Skee-Ball is an arcade game and one of the first redemption games.

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It is played by rolling balls up an inclined lane. The object of the game is to collect as many points as possible by having the the ball fall into holes which have different point values assigned to them. Skee-Ball was invented and patented in 1908 by Joseph Fourestier Simpson, a resident of Vineland, New Jersey.[1] On December 8, 1908, Simpson was granted U. S. Patent No. 905,941 for his patent “Game.” [2] Simpson licensed the game to John W. Harper and William Nice Jr. who created the Skee-Ball Alley Company and began marketing the thirty-two foot games in early 1909.[3] The first advertisement for Skee-Ball appeared on April 17, 1909, in The Billboard.[4] About two months later the first alley was sold.[5] Alleys continued to sell slowly over the next few years.

In January 1910, William Nice Jr. died unexpectedly, leaving John W. Harper without the necessary funding to move the company forward.[6] The company struggled for the rest of 1910, 1911 and 1912. Simpson worked with Harper trying to move the company and the game forward, but they were having difficulty making any headway, and by December 1912 the Skee-Ball Alley Company was effectively dead.[7]

In 1910, Jonathan Dickinson Este of Philadelphia began playing Skee-Ball after his return from Princeton the previous year.[8]Over the next several years, he became enamored with the game, so much so that in 1913 he helped Simpson and John W. Harper to kick-start the company again.[9] Este installed two alleys at a location in Princeton near the university to see how well they would do.[10] After a few weeks, interest in the game fizzled, but Este saw something in the game and rented space in Atlantic City on the boardwalk in 1914 and installed Skee-Ball there.[11] He purchased the patents and all rights to the game from Simpson. Este hired Harper as general manager of his new company and incorporated The J. D. Este Company to build and market the game.[12] In 1917 Este enlisted in the military and turned over operation of the company to his business partners.[13] After his return in 1919 he sold The J. D. Este Company to his partners and exited the business.[14]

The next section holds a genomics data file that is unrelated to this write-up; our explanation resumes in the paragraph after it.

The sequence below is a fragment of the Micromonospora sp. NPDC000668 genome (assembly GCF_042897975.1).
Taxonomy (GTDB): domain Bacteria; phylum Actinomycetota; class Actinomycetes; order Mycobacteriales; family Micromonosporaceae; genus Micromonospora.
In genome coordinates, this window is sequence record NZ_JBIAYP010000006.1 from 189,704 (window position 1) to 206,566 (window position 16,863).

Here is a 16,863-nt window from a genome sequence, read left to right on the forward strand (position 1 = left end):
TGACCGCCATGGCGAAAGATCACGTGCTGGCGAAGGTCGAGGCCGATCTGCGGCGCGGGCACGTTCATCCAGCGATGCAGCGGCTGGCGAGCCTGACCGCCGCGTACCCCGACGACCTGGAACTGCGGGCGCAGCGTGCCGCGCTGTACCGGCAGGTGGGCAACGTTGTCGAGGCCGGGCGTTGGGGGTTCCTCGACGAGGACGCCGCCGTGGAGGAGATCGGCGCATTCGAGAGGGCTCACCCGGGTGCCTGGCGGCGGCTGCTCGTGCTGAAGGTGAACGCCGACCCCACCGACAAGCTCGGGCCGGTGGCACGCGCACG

Este’s business partners renamed the company to simply the Skee-Ball Company.[15] They operated the manufacturing and distribution of the game until 1928 when the game was sold to Herman Bergoffen, Hugo Piesen, and Maurice Piesen, who incorporated the National Skee-Ball Company.[16] In 1929, the National Skee-Ball Company of Coney Island, New York, trademarked the name Skee-Ball.[17][18]

Under the reigns of the National Skee-Ball Company, the first national Skee-Ball tournament was held in Atlantic City, New Jersey at Skee-Ball Stadium.[19] The alleys that were played on in the tournament were significantly shorter than the early alleys that Simpson had built. Over one hundred contestants qualified to play in the tournament in Atlantic City. In the end, $2,400.00 in prizes were awarded to the winners.[20]

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